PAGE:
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Author Topic: Platypus dies in opera house net  (Read 1078 times)

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Platypus dies in opera house net
« on: January 07, 2014, 09:47:54 AM »
Platypus dies in opera house net

6 January 2014 - Victoria DEPI

The Department of Environment and Primary Industries (DEPI) is reminding holiday makers and recreational anglers that it is illegal to use opera house nets in public waterways, after a platypus was recently found dead with injuries caused by a homemade opera house-style net.

The death of the platypus was reported by a member of the public at Seninis camping ground in Moondarra State Park, north of Tyers.

Team Leader Wildlife Management and Compliance, Charlie Franken said: "When DEPI staff were alerted they were devastated to find that it was a young female platypus in the prime of her life."

"What is particularly concerning is that many of the nets and platypus deaths go unreported and therefore unnoticed, so we are grateful to the person who let us know about this incident," Mr Franken said.

"In Victoria, opera house nets may only be used in private waters such as farm dams. People can still catch yabbies or freshwater crayfish with hoop nets, which are far safer for platypus."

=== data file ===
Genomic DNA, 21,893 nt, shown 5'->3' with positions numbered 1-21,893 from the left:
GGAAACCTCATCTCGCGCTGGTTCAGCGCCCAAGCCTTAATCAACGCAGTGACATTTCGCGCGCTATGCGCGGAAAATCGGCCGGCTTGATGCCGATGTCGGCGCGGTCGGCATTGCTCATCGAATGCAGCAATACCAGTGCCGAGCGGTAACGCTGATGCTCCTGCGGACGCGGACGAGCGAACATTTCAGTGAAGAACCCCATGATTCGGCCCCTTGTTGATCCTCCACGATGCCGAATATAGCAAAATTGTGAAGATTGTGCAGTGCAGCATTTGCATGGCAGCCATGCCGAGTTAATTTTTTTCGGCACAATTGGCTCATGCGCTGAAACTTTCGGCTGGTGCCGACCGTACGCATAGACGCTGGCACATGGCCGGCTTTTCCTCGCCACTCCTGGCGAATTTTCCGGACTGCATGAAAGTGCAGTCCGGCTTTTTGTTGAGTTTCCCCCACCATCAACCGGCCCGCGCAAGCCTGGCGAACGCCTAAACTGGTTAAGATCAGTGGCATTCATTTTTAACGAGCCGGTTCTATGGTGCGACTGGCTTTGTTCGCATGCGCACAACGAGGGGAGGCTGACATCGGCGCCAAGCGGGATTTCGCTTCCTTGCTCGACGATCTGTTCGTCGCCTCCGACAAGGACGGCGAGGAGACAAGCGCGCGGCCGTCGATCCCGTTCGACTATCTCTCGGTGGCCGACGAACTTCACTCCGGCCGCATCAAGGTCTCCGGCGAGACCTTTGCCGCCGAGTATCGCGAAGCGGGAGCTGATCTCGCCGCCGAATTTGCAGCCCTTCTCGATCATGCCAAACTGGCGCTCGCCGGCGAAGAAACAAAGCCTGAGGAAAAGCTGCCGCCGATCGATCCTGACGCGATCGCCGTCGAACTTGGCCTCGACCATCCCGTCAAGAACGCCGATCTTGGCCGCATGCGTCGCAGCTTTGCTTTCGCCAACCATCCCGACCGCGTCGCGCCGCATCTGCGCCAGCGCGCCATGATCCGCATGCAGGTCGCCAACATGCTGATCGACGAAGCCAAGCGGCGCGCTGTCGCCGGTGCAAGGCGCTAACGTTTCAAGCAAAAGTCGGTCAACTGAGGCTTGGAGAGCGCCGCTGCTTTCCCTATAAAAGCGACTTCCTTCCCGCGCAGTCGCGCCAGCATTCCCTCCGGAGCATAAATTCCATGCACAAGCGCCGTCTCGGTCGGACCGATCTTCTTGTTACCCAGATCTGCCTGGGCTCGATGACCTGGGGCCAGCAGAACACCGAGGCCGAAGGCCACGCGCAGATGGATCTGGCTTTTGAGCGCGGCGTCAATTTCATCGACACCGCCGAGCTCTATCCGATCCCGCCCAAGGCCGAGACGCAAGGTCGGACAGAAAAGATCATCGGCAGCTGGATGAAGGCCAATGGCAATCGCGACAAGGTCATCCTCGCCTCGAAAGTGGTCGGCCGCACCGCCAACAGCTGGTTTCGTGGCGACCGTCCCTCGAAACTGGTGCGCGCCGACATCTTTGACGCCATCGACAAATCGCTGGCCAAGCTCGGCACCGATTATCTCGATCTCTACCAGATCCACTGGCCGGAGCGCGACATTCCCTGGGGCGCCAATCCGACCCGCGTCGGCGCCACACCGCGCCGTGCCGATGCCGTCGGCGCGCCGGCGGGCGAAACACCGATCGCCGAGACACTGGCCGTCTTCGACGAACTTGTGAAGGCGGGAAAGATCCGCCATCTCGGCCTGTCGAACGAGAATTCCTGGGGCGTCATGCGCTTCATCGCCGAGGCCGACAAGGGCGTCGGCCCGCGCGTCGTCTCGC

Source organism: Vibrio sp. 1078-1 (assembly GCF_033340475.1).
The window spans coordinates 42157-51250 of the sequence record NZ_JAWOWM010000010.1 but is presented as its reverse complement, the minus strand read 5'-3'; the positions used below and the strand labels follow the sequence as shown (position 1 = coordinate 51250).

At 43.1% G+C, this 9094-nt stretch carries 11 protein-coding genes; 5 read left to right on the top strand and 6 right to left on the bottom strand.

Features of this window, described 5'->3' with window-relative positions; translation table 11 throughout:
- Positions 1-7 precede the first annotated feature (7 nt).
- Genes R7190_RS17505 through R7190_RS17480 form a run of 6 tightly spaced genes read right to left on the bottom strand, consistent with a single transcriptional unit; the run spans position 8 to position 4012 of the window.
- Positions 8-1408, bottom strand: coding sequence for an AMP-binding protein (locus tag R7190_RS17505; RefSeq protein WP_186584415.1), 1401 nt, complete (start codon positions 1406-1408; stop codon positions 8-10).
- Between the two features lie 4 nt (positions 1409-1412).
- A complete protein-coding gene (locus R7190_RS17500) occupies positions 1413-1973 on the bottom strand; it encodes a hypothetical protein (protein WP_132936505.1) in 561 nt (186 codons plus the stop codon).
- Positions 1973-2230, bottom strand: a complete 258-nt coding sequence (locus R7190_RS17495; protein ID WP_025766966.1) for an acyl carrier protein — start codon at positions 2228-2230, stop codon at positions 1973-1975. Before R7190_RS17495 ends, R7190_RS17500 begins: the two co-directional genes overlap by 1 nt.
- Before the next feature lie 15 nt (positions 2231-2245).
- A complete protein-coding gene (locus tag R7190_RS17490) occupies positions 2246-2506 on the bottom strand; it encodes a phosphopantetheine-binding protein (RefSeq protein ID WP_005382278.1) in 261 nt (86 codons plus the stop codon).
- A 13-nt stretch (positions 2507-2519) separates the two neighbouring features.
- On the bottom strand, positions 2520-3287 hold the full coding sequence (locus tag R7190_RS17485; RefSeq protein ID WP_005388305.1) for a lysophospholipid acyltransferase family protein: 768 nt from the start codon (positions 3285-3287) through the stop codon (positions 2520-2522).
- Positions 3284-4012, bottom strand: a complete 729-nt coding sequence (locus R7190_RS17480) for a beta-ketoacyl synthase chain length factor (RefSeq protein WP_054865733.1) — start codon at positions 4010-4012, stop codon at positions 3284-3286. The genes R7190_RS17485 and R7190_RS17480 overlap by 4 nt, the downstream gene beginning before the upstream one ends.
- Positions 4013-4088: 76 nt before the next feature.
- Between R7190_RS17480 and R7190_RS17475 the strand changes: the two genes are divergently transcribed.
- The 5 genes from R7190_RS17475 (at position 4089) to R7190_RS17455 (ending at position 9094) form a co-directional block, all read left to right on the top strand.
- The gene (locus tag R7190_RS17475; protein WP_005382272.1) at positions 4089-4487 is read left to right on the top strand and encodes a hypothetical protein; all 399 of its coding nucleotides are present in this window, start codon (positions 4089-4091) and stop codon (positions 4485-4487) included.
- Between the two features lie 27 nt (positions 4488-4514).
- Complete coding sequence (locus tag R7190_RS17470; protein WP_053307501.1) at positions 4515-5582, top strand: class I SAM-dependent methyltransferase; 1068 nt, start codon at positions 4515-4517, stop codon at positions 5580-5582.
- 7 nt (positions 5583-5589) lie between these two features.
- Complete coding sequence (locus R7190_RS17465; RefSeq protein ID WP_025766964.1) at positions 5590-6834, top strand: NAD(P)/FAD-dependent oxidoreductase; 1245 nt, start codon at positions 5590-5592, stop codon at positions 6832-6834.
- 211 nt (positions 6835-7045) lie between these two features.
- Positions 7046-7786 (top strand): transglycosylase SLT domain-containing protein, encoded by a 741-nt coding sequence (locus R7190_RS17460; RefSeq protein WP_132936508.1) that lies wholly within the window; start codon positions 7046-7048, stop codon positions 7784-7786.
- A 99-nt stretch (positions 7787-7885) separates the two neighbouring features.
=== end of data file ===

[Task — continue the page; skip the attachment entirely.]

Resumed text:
"We want to deter lazy fishing practices and selfish use of illegal nets. Trapping protected native wildlife such as a platypus is a serious offence and will result in prosecution."

"Under the Fisheries Act 1995, offenders detected, possessing or using an opera house net in or close to inland waters can be issued with a penalty infringement notice of $289 or charged under summons to appear in court and face a maximum fine of $1,443."

"Trapping protected native wildlife such as a platypus is a serious offence and anyone found doing so faces the risk of criminal conviction following a prosecution in court."

"Under the Wildlife Act 1975, the maximum penalty for destroying a platypus is $7,218 and/or six months imprisonment, plus an additional penalty of $721 for each specimen killed."

"These incidents are devastating when most of us realise how privileged we are to share our waterways with this protected species."

Members of the public are encouraged to report the illegal use of opera house nets by calling DEPI on 136 186.


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